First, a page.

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Humanitarian Charter and Minimum Standards in Humanitarian Response

Non-food items standard 4: Stoves, fuel and lighting

The disaster-affected population has access to a safe, fuel-efficient stove and an accessible supply of fuel or domestic energy, or to communal cooking facilities. Each household also has access to appropriate means of providing sustainable artificial lighting to ensure personal safety.

Key actions (to be read in conjunction with the guidance notes)

Key indicators (to be read in conjunction with the guidance notes)

Guidance notes

  1. Stoves: The specification of stoves is informed by existing local practices. Energy-efficient cooking practices should be promoted, including the use of fuel-efficient stoves, firewood preparation, fire management, food preparation, shared cooking, etc. In communal accommodation, common or centralised cooking facilities are preferable to the provision of individual household stoves, to minimise fire risks and indoor smoke pollution (see Food security - food transfers standard 2).

  2. Ventilation: Flues should be fitted to stoves in enclosed areas to vent exhaust gases or smoke to the exterior in a safe manner. Weather-protected openings should be used to ensure adequate ventilation and to minimise the risk of respiratory problems.

  3. Fire safety: Safe separation should be ensured between the stove and the elements of the shelter. Internal stoves should be placed on a non-flammable base with a non-flammable sleeve around the flue where it passes through the structure of the shelter to the exterior. Stoves should be located away from entrances and placed to enable safe access during use.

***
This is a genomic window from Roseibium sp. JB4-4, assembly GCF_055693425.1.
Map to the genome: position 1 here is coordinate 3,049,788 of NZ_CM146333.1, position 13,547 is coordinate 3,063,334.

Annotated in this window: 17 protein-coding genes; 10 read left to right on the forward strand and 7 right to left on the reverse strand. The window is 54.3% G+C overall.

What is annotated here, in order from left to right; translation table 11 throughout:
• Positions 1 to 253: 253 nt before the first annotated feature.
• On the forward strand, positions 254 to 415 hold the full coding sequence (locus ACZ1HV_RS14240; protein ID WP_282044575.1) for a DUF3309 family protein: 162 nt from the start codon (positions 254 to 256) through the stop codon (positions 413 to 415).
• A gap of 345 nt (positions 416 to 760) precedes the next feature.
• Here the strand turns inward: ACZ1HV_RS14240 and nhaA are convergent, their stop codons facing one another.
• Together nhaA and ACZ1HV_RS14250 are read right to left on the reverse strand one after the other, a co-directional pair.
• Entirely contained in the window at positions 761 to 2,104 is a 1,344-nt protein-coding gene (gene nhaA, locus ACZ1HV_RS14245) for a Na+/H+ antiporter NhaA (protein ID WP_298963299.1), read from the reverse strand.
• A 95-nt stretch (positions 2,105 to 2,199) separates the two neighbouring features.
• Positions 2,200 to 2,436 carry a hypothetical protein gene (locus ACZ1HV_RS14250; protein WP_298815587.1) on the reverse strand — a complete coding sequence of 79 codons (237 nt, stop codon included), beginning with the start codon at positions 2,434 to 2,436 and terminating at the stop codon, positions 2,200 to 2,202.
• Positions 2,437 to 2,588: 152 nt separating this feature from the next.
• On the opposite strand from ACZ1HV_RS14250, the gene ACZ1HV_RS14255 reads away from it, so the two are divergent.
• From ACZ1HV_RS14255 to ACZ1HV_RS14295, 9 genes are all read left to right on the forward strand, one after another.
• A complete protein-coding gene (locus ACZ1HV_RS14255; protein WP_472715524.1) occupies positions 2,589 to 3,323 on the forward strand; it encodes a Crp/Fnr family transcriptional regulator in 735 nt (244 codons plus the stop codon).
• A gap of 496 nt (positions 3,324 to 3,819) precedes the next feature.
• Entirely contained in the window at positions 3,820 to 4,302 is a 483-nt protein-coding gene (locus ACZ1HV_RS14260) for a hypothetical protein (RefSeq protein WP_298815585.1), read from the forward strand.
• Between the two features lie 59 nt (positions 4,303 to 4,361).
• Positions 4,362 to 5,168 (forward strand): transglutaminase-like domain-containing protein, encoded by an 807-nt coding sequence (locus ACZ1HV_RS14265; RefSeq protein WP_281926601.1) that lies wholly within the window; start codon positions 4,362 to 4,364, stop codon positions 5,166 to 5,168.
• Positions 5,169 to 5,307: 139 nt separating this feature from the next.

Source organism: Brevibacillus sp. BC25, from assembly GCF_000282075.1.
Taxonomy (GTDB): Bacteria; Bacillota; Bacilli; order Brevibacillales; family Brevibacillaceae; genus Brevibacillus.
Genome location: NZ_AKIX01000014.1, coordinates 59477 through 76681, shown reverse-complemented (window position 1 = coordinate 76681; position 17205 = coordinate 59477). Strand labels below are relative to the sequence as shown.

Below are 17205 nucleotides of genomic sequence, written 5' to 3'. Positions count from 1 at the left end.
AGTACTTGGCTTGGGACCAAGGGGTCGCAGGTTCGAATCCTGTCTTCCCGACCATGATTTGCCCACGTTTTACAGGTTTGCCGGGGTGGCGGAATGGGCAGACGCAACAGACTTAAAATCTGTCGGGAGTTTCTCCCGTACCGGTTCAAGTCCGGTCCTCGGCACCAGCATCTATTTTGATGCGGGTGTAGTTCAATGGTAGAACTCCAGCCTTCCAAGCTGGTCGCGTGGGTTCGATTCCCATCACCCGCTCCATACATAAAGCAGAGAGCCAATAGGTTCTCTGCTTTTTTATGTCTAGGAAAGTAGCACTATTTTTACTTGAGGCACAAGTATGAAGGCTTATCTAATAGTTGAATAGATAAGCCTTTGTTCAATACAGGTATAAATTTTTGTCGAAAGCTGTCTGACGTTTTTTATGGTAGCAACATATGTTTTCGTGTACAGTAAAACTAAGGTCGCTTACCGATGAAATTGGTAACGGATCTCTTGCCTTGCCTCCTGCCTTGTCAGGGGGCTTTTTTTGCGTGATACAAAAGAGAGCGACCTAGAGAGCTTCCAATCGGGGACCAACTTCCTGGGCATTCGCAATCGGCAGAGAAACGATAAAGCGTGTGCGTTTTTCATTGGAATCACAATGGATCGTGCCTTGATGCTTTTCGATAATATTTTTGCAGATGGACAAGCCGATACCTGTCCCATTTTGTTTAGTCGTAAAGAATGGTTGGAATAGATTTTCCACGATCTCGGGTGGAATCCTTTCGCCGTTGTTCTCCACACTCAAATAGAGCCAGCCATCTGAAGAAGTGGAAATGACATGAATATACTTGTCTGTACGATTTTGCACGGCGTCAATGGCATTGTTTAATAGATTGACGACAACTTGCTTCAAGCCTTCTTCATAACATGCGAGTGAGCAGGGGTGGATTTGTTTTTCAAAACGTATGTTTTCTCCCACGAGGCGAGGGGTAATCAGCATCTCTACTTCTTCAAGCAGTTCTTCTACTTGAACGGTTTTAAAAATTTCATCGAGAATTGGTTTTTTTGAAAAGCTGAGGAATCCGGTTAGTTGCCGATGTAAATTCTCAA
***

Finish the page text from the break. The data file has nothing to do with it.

4. Sustainable sources of fuel: Sources of fuel should be managed, particularly where host or neighbouring communities also rely upon them. Resources should be replenished to ensure sustainability of supply, e.g. establishing firewood tree plantations to reduce or eliminate firewood extraction from existing forests. The use of non-traditional fuel sources should be supported, for example briquettes produced from sawdust and other organic matter, where this is acceptable to the affected populations.

  5. Collecting and storing fuel: The disaster-affected population, in particular women and girls, should be consulted about the location and means of collecting fuel for cooking and heating to address issues of personal safety. The demands of collecting fuel on particularly vulnerable people should be addressed, such as female-headed households, those caring for chronically ill individuals or individuals with mobility or access difficulties. The use of less labour-intensive fuels should be promoted, including fuel-efficient stoves and accessible fuel sources. Fuel should be stored at a safe distance from the stove itself, and any liquid fuel such as kerosene should be kept out of the reach of children and infants.

  6. Artificial lighting: Lanterns or candles can provide familiar and readily sourced lighting, although the fire risk of using such items should be assesed. Provide other types of artificial lighting to contribute to personal safety in and around settlements where general illumination is not available. The use of energy-efficient artificial lighting should be considered, such as light-emitting diodes (LEDs), and the provision of solar panels to generate localised electrical energy.